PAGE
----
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Education

Native-Language Immersion Schools Raise NCLB Concerns

By Mary Schulken — July 16, 2010 1 min read

For an example of how federal education policies can play out at cross-purposes in schools of small scale, read Mary Ann Zehr’s story about how provisions of the No Child Left Behind Act are hurdles to native-language immersion schools in rural states.

She writes that three founders of such schools—found primarily in small, rural locales—say NCLB conflicts with another federal law, the Native American Languages Act of 1990.

Schools serving Native American students are among the nation’s smallest and most geographically isolated. Alaska, New Mexico, Arizona and Oklahoma, respectively, have the highest numbers of Native American students, according to Rural Matters 2009, a statistical look at America’s rural schools compiled by the Rural School and Community Trust.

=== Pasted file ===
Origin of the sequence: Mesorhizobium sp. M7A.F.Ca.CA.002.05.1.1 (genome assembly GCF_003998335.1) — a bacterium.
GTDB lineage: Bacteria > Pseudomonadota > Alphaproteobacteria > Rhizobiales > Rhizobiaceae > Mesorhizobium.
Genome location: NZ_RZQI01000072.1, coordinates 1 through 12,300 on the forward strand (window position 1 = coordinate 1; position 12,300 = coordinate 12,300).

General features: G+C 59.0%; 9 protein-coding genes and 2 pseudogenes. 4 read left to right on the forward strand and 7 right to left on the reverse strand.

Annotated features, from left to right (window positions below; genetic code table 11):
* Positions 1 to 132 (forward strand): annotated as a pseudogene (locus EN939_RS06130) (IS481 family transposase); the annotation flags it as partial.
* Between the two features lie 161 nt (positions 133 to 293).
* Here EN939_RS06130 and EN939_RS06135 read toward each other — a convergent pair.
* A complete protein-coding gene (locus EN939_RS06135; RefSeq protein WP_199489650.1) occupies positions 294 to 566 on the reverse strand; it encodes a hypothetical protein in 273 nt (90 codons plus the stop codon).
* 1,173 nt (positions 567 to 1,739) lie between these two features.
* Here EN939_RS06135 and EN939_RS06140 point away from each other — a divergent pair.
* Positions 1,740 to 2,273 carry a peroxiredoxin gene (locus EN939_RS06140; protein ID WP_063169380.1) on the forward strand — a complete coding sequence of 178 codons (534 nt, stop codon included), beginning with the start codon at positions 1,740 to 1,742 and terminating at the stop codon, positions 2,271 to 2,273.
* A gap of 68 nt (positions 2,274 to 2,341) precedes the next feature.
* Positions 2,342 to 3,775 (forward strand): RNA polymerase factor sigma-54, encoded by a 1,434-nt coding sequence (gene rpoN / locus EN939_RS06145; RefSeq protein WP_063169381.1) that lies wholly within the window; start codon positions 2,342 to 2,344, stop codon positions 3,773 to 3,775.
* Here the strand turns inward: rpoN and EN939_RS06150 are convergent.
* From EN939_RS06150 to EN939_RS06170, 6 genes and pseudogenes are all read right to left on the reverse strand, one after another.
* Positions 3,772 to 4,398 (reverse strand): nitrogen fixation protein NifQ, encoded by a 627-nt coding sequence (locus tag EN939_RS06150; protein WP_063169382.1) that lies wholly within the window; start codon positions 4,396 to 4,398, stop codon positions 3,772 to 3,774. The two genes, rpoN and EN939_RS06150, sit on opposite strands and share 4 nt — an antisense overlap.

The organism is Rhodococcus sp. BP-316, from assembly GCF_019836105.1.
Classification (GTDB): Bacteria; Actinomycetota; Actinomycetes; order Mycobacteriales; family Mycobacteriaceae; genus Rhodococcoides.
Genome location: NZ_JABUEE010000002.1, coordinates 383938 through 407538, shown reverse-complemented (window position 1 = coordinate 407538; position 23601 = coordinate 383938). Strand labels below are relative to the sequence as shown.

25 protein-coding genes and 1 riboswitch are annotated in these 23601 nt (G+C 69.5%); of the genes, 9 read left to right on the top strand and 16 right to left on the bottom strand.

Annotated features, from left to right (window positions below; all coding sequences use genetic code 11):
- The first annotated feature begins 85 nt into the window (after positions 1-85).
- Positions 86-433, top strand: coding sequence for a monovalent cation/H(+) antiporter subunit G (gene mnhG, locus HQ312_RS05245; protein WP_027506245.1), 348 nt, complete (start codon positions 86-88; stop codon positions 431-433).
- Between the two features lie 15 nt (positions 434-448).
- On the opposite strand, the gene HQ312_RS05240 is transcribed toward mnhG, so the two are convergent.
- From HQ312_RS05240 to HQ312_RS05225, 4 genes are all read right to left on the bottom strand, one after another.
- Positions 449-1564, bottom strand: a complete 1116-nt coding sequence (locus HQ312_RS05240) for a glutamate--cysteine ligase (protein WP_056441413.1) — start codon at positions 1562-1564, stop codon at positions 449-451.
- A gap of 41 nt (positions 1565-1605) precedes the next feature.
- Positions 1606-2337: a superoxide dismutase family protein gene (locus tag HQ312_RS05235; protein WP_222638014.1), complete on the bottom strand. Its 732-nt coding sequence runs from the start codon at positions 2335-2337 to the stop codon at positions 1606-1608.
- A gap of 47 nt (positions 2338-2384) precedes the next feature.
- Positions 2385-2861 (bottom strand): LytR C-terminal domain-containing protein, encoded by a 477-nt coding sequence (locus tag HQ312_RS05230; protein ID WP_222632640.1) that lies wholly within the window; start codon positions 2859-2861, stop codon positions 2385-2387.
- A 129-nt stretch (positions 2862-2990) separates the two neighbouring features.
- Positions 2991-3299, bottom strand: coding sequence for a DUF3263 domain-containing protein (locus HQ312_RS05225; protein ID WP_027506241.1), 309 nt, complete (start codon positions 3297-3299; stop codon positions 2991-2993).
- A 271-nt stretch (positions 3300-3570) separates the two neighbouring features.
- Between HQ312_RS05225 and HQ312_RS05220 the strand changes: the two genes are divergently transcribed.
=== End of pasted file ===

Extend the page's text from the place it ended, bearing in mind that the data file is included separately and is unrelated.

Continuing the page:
The unintended or negative consequences of federal policies are a frequent complaint from rural advocates.

Other links to browse:
http://www.savenativelanguages.org/
//www.npr.org/templates/story/story.php?storyId=17645287

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A version of this news article first appeared in the Rural Education blog.